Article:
Finnish Sauna Society

Vaskiniementie 10, 00200 Helsinki
Cafeteria 050 372 4167
(during opening hours)

The International Chimneyless Sauna Club has evaluated and scored around 200 chimneyless saunas. This has given the Club a reasonable understanding of what makes a good chimneyless sauna. However, they can take various forms, and everyone’s own sauna is the best one for them. With this in mind, the Club looks for creativity, which it has found in abundance in Finland. One example is a gargantuan chimneyless sauna carved inside a rock, providing an unbelievable bathing experience.  

Below is a list of elements that the Club’s evaluation group focuses on: 

  • the appearance of the building
  • fragrance
  • ecological aspects, cleanliness
  • access to fresh air
  • fire safety
  • decoration, functionality
  • heater
  • bathing quality
  • resulting wish to bathe
  • location.

A chimneyless sauna is an ecological one. When it finally disappears, some 700 years after having been built, all that will remain is a pile of rocks, as everything else is made from renewable materials.

Another important factor is fire safety. The Club claims that a chimneyless sauna can be built in a way that prevents it from burning down. Plenty of attention is paid to this point during an evaluation.   

The heater is the heart of löyly

  How to heat a chimneyless sauna? 

  • The smoke must exit calmly without any pressure or a draught.
  • The smoke layer level must be as high as possible.

The evaluation begins with the heating. An integral part is a hatch or a roof funnel, which must let the smoke out slowly without any pressure. This means that the opening needs to be large enough. If the wind direction allows, they should all be kept open when heating the sauna in the summer. Inside the sauna, the smoke layer level should be as high as possible, at the height of the bench or higher, so that the footrest remains clean. The level can be adjusted with the hatch and by keeping the door open.


  • Use dry mixed wood.
  • The wood should be cut as small as possible (2–5 cm).
  • The smallest cuts should be used for the last load (alder or aspen).
  • Allow at least one hour for the embers to go out and the smoke to escape.
  • Maintain a low temperature (60–80 °C).

The recommendation is to use mixed wood for the heating, and depending on personal preferences it can include aspen, alder or conifers, to name a few. Varying the mixture of firewood creates a whole new experience every time – like sampling wines. As alder does not contain pitch, adding pine or spruce into the mixture will add a hint of that pleasantly bitter fragrance.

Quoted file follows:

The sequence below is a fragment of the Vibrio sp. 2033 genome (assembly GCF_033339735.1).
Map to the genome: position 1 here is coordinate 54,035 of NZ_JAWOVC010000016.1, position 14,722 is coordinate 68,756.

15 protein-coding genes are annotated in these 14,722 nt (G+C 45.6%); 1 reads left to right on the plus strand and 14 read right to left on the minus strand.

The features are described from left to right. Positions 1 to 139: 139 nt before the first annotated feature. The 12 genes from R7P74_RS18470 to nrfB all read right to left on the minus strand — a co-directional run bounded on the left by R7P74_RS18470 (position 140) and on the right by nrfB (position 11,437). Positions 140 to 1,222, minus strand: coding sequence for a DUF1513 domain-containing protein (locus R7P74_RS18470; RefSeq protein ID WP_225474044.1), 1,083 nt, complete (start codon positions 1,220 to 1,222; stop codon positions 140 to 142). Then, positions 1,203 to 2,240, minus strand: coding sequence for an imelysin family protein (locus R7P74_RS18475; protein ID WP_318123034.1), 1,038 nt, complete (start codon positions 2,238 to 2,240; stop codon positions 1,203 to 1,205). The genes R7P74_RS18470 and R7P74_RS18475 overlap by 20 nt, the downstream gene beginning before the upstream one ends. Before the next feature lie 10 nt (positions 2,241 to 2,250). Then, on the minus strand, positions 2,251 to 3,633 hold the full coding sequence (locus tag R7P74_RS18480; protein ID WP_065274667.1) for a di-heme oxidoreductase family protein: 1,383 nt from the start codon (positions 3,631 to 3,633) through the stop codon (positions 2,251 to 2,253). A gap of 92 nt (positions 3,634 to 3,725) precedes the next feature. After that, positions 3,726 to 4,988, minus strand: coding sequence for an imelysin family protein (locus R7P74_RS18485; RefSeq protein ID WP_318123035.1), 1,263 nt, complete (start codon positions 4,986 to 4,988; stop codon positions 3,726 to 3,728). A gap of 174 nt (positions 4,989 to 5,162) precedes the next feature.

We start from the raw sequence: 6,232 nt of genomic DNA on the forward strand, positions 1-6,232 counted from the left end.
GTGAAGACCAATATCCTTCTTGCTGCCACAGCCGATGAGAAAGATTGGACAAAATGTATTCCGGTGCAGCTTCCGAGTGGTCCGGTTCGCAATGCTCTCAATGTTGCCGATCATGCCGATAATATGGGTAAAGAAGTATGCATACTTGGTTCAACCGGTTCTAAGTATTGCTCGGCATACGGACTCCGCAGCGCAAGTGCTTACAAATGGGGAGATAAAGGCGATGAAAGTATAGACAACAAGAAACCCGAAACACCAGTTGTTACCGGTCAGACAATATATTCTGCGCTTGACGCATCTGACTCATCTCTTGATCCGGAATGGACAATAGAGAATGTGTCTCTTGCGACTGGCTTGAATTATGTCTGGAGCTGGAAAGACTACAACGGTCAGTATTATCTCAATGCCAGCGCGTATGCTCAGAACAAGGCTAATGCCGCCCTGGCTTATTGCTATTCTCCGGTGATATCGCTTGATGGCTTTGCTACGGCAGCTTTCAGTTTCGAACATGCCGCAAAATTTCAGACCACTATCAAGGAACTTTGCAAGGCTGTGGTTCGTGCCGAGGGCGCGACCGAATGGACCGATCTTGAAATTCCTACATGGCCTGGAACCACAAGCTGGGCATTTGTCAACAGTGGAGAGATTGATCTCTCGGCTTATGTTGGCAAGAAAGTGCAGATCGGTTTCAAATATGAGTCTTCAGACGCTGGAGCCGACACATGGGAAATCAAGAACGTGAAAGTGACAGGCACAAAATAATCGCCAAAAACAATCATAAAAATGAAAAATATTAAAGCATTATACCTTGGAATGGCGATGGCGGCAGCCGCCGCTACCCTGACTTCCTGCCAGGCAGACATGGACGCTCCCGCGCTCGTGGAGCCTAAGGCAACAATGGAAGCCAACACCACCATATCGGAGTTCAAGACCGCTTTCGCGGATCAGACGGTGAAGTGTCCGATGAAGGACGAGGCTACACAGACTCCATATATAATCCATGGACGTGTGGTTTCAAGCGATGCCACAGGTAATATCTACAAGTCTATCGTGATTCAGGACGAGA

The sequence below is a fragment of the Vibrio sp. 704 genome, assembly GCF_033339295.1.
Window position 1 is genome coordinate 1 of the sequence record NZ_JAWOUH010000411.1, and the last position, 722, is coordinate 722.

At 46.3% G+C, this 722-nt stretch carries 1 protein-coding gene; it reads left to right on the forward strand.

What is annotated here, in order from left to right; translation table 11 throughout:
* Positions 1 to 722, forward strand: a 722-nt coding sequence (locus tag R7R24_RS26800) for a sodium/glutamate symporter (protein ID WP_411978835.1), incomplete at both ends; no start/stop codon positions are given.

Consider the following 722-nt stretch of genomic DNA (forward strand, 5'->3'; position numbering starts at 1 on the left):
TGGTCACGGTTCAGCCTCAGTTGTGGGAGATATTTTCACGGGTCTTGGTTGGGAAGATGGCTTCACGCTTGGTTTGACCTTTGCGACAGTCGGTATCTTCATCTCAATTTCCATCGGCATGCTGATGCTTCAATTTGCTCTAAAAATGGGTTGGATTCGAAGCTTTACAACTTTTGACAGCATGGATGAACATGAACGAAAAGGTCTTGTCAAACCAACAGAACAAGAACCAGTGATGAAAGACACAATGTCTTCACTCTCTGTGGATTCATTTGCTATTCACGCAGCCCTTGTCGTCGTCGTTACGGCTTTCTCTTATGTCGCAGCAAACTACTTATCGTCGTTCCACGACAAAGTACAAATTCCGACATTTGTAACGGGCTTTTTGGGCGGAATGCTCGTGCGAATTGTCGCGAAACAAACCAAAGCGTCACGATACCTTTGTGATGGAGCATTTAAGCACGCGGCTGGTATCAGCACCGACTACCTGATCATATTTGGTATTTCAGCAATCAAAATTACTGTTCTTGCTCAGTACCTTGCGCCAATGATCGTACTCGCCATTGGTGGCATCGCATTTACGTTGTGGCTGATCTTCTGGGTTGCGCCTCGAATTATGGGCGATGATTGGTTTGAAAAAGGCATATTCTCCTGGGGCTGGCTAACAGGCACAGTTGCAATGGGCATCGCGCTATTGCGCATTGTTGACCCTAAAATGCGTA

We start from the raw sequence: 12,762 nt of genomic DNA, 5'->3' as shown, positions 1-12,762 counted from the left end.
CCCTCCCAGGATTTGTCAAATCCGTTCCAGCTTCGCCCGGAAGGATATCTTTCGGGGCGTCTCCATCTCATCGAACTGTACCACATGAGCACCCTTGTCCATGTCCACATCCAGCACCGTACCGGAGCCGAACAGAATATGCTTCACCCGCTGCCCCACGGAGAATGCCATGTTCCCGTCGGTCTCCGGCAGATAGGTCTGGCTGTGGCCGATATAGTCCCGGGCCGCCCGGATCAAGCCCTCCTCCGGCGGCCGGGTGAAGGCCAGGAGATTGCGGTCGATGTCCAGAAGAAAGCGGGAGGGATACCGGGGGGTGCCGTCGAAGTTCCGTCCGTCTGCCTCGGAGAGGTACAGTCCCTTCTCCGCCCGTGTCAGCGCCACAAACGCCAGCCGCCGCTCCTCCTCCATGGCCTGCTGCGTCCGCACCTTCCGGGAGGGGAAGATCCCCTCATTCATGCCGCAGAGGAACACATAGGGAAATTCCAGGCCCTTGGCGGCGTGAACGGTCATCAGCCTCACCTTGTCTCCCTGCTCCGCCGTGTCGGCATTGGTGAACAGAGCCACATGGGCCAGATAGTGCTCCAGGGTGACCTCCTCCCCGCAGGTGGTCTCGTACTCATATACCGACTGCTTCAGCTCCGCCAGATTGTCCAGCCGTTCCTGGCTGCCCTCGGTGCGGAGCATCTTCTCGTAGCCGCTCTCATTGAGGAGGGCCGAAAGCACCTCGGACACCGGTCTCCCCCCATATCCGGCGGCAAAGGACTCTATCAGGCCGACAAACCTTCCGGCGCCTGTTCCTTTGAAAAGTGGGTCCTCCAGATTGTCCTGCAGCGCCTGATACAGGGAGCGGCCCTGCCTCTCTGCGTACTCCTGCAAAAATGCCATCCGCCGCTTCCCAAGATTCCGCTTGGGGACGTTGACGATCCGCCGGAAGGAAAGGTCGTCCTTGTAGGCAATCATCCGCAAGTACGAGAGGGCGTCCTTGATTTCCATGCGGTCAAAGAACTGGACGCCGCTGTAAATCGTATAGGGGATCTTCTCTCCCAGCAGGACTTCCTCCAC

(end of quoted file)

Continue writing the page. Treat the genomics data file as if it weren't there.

When it comes to fine particles, it is important that the wood is bone dry. Also, the smaller the wood is cut the better. For example, the thin strips of wood used in between layers of planks when drying them are suitable for the purpose, and at least the final load should use small pieces. If the combustion chamber needs to be cleaned, use alder or aspen in the final load of wood.

Never forget the importance of letting the embers go out and the smoke to escape before bathing.

You should aim for a low, constant temperature. Try not to make a chimneyless sauna too hot, as this will ruin it.   

Fire gases and burning

  During heating: 

  • Adding firewood creates carbon monoxide.
  • The carbon monoxide level will initially be very high when the heater is first lit.
  • The amounts will slowly reduce, but a new peak will occur every time more firewood is added.
  • The smallest cuts generate one sixth of the amount of carbon monoxide.
  • The hatch is closed to smother the embers, causing the carbon monoxide level to rise and remain very high.
  • When throwing water on the hot stones to expel the carbon monoxide, the level will remain high if the embers have not been removed.
  • While the embers are still going out, the carbon monoxide level will keep rising.

  Once the embers are out: 

  • When throwing water on the hot stones to expel the carbon monoxide, the embers are activated and increase the level of carbon monoxide, unless the embers have been removed.
  • Once the embers have been removed, little carbon monoxide will be created when water is thrown on the stones.
  • Therefore, the remaining charcoal and ashes should be removed.

A talk titled A good chimneyless sauna given in April 2009 at SaunaExpo by Pentti Tuohimaa, head of the International Chimneyless Sauna Club. Edited by Raili Vihavainen.